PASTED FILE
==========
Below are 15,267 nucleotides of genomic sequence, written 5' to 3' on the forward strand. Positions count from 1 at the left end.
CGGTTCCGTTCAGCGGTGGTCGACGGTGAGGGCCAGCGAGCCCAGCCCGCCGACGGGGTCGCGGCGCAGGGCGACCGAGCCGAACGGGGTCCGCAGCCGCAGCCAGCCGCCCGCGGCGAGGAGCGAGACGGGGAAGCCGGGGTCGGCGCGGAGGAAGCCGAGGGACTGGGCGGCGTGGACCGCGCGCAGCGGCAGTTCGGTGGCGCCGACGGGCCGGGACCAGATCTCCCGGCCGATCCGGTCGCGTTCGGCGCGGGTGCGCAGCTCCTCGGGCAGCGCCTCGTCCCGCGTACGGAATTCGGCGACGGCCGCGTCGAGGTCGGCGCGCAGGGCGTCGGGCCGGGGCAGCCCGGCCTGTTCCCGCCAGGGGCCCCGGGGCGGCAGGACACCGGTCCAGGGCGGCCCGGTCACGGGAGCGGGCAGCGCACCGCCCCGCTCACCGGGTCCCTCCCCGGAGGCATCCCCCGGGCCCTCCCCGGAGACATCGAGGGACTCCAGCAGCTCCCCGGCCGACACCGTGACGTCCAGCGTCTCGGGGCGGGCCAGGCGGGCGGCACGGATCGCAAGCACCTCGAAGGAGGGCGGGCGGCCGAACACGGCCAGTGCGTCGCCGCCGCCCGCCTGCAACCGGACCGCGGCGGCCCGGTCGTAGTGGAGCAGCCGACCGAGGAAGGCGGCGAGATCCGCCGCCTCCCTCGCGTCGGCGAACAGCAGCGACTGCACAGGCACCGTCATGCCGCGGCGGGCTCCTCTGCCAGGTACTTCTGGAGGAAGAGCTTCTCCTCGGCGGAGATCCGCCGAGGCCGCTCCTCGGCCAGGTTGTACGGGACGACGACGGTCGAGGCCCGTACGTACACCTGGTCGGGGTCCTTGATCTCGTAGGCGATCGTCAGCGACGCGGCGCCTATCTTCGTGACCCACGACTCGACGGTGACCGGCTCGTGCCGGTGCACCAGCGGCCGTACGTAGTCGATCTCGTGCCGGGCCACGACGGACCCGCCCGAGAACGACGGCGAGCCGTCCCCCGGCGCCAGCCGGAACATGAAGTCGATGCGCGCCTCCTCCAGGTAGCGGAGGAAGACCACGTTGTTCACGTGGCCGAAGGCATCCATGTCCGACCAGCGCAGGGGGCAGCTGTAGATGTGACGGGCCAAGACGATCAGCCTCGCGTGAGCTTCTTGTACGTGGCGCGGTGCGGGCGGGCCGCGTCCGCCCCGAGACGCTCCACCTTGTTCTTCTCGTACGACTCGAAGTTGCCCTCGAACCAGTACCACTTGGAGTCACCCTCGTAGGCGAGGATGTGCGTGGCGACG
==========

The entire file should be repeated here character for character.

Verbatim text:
Below are 15,267 nucleotides of genomic sequence, written 5' to 3' on the forward strand. Positions count from 1 at the left end.
CGGTTCCGTTCAGCGGTGGTCGACGGTGAGGGCCAGCGAGCCCAGCCCGCCGACGGGGTCGCGGCGCAGGGCGACCGAGCCGAACGGGGTCCGCAGCCGCAGCCAGCCGCCCGCGGCGAGGAGCGAGACGGGGAAGCCGGGGTCGGCGCGGAGGAAGCCGAGGGACTGGGCGGCGTGGACCGCGCGCAGCGGCAGTTCGGTGGCGCCGACGGGCCGGGACCAGATCTCCCGGCCGATCCGGTCGCGTTCGGCGCGGGTGCGCAGCTCCTCGGGCAGCGCCTCGTCCCGCGTACGGAATTCGGCGACGGCCGCGTCGAGGTCGGCGCGCAGGGCGTCGGGCCGGGGCAGCCCGGCCTGTTCCCGCCAGGGGCCCCGGGGCGGCAGGACACCGGTCCAGGGCGGCCCGGTCACGGGAGCGGGCAGCGCACCGCCCCGCTCACCGGGTCCCTCCCCGGAGGCATCCCCCGGGCCCTCCCCGGAGACATCGAGGGACTCCAGCAGCTCCCCGGCCGACACCGTGACGTCCAGCGTCTCGGGGCGGGCCAGGCGGGCGGCACGGATCGCAAGCACCTCGAAGGAGGGCGGGCGGCCGAACACGGCCAGTGCGTCGCCGCCGCCCGCCTGCAACCGGACCGCGGCGGCCCGGTCGTAGTGGAGCAGCCGACCGAGGAAGGCGGCGAGATCCGCCGCCTCCCTCGCGTCGGCGAACAGCAGCGACTGCACAGGCACCGTCATGCCGCGGCGGGCTCCTCTGCCAGGTACTTCTGGAGGAAGAGCTTCTCCTCGGCGGAGATCCGCCGAGGCCGCTCCTCGGCCAGGTTGTACGGGACGACGACGGTCGAGGCCCGTACGTACACCTGGTCGGGGTCCTTGATCTCGTAGGCGATCGTCAGCGACGCGGCGCCTATCTTCGTGACCCACGACTCGACGGTGACCGGCTCGTGCCGGTGCACCAGCGGCCGTACGTAGTCGATCTCGTGCCGGGCCACGACGGACCCGCCCGAGAACGACGGCGAGCCGTCCCCCGGCGCCAGCCGGAACATGAAGTCGATGCGCGCCTCCTCCAGGTAGCGGAGGAAGACCACGTTGTTCACGTGGCCGAAGGCATCCATGTCCGACCAGCGCAGGGGGCAGCTGTAGATGTGACGGGCCAAGACGATCAGCCTCGCGTGAGCTTCTTGTACGTGGCGCGGTGCGGGCGGGCCGCGTCCGCCCCGAGACGCTCCACCTTGTTCTTCTCGTACGACTCGAAGTTGCCCTCGAACCAGTACCACTTGGAGTCACCCTCGTAGGCGAGGATGTGCGTGGCGACG